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Maternal and Child Health Leadership Conference Translating Research into MCH Public Health Practice

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Maternal and Child Health Leadership Conference ... University of Colorado. Health Sciences Center. David Olds, PhD. May 17, 2004. Baltimore, 1970 ... – PowerPoint PPT presentation

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Title: Maternal and Child Health Leadership Conference Translating Research into MCH Public Health Practice


1
Maternal and Child Health Leadership
Conference Translating Research into MCH Public
Health Practice The Role of Evaluation Plenary
II Home Visitation May 17, 2004
Making Change Happen Translating Research into
MCH Public Health Practice The Role of Evaluation
2
David Olds, PhD
  • Professor of Pediatrics, Psychiatry, and
    Preventive Medicine
  • University of Colorado
  • Health Sciences Center

May 17, 2004
3
Baltimore, 1970
4
NURSE FAMILY PARTNERSHIP
  • Program with power
  • Make sense to parents
  • Solid clinical underpinnings
  • Nurse home visits from pregnancy through child
    age two
  • Rigorously tested

5
FAMILIES SERVED
  • Low income pregnant women
  • Usually teens
  • Usually unmarried
  • First-time parents

6
THREE GOALS
  • Improve pregnancy outcomes
  • Improve child health and development
  • Improve parents economic self-sufficiency

7
Prenatal Health-Related Behaviors
Child Neurodevelopmental Impairment
Child/Adolescent Functioning
Dysfunctional Caregiving
Program
Emotional/Behavior Dysregulation
Antisocial Behavior Substance Abuse
Cognitive Impairment
Maternal Life Course
Closely Spaced Unplanned Pregnancy
Negative Peers
Welfare Dependence
Substance Abuse
8
TRIALS OF PROGRAM
Elmira, NY
Memphis, TN
Denver, CO
N 400
N 1,138
N 735
  • Low-income whites
  • Semi-rural
  • Low-income
  • blacks
  • Urban
  • Large portion of Hispanics
  • Nurse versus paraprofessional visitors

9
CONSISTENT RESULTS ACROSS TRIALS
  • Improvements in womens prenatal health
  • Reductions in childrens injuries
  • Fewer subsequent pregnancies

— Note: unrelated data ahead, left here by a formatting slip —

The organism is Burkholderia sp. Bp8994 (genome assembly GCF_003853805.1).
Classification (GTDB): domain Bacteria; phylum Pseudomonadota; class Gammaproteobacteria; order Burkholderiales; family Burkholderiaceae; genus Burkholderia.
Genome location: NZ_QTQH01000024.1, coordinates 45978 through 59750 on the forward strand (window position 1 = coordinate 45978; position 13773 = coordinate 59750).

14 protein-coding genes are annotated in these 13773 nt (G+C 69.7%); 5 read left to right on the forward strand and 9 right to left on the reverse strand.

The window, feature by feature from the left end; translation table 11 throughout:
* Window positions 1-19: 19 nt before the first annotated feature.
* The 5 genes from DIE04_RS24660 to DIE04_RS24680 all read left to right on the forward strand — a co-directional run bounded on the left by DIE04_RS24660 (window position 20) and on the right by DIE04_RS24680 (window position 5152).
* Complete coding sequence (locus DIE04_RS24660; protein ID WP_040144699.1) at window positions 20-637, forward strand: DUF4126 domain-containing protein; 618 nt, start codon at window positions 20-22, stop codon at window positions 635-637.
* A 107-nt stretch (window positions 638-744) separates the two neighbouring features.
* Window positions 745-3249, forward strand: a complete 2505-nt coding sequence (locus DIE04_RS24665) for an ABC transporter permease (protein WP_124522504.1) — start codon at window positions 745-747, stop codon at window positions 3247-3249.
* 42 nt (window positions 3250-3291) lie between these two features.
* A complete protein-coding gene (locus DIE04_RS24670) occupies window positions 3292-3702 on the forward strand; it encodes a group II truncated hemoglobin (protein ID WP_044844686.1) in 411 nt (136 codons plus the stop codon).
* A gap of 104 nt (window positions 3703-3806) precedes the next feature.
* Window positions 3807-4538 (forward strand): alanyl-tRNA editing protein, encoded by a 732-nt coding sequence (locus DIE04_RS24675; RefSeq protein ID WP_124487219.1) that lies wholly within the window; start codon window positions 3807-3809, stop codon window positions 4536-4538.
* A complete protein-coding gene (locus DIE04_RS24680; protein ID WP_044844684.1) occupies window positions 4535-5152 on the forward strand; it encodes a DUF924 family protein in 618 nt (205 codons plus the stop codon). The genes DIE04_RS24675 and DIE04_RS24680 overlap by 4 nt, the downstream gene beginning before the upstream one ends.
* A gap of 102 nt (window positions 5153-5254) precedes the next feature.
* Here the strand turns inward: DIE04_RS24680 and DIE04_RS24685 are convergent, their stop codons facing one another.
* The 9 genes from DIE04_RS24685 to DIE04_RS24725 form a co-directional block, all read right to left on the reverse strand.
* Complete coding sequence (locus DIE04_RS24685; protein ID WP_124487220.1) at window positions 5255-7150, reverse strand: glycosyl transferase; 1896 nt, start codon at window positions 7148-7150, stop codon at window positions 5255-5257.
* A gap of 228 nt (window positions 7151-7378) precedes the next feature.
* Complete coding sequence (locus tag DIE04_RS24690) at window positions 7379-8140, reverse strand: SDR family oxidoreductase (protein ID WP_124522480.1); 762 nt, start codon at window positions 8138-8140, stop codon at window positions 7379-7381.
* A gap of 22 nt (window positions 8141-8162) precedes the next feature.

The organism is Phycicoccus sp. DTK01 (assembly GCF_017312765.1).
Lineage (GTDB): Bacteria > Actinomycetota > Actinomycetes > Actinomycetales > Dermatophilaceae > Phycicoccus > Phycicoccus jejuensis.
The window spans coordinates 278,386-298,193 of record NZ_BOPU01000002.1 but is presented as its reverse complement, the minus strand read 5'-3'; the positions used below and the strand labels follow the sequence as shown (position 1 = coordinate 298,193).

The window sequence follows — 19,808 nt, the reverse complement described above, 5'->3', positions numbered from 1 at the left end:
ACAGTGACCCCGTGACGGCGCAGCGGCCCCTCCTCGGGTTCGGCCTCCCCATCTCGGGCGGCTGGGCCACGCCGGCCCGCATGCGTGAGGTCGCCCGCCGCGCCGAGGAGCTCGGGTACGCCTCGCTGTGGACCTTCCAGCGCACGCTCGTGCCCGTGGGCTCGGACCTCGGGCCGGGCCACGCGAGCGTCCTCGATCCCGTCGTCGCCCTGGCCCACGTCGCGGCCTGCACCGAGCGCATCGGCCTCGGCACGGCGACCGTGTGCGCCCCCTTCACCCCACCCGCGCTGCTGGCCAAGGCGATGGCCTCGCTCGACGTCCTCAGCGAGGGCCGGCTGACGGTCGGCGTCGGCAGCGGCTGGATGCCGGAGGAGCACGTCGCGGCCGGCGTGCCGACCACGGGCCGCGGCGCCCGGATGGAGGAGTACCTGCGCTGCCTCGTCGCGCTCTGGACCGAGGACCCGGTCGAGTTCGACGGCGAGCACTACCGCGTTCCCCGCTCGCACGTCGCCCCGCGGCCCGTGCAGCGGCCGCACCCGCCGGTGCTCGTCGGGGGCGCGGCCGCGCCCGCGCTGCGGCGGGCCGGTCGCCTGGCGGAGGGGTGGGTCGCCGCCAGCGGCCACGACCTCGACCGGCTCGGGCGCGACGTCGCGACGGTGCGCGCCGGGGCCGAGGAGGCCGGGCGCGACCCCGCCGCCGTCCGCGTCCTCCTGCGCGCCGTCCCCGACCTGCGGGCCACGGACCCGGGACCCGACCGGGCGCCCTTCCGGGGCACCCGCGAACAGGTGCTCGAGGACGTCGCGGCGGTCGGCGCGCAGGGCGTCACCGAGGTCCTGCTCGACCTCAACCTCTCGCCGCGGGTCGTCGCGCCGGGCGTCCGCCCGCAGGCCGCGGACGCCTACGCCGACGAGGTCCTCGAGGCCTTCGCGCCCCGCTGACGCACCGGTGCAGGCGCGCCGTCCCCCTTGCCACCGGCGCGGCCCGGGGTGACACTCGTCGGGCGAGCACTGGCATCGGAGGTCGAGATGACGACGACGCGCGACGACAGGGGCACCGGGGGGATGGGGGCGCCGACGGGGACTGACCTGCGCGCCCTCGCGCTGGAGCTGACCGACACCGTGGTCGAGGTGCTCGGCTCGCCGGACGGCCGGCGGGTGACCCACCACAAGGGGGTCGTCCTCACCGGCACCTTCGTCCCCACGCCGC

• Greater intervals between births
  • Increases in fathers involvement
  • Increases in employment
  • Reductions in welfare and food stamps
  • Improvements in school readiness

10
Elmira Maltreatment Injuries (0 - 2 Years)
  • 80 Reduction in Child Maltreatment
  • (Poor, Unmarried Teens)
  • 56 Reduction in Emergency Room Visits (12-24
    Months)

11
100
60
Simultaneous Region of Treatment Differences (p lt
.10)
50
Abuse / Neglect
40
30
20
Comparison
10
Nurse
0
9
10
11
12
13
14
Maternal Sense of Control
12
(No Transcript)
13
ELMIRA SUSTAINABLE RESULTS Mothers

LOW-INCOME, UNMARRIED 15-YEAR FOLLOW-UP
14
ELMIRA SUSTAINABLE RESULTS Adolescents

15-YEAR OLDS BORN TO UNMARRIED, LOW-INCOME MOTHERS
15
Cumulative Cost Savings Elmira High-Risk
Families
Cumulative savings
Cumulative dollars per child
Cumulative Costs
Age of child (years)
16
Memphis Design
  • Urban Setting
  • Sample (N 1139 for prenatal and N 743 for
    postnatal)
  • 92 African American
  • 98 Unmarried
  • 85 lt Federal Poverty Index
  • 64 lt 19 years at intake
  • Randomized Trial

17
Memphis Program Effects on Childhood Injuries (0
- 2 Years)
  • 23 Reduction in Health-Care Encounters for
    Injuries Ingestions
  • 80 Reduction in Days Hospitalized for Injuries
    Ingestions

18
Diagnosis for Hospitalization in which Injuries
and Ingestions Were Detected Nurse-Visited (n204)
  • Age Length
  • (in months) of Stay
  • Burns (10 20 to face) 12.0 2
  • Coin Ingestion 12.1 1
  • Ingestion of Iron Medication 20.4 4

Kitzman, H., Olds, D.L., Henderson, Jr., C.R., et
al. JAMA 1997 278 644-652.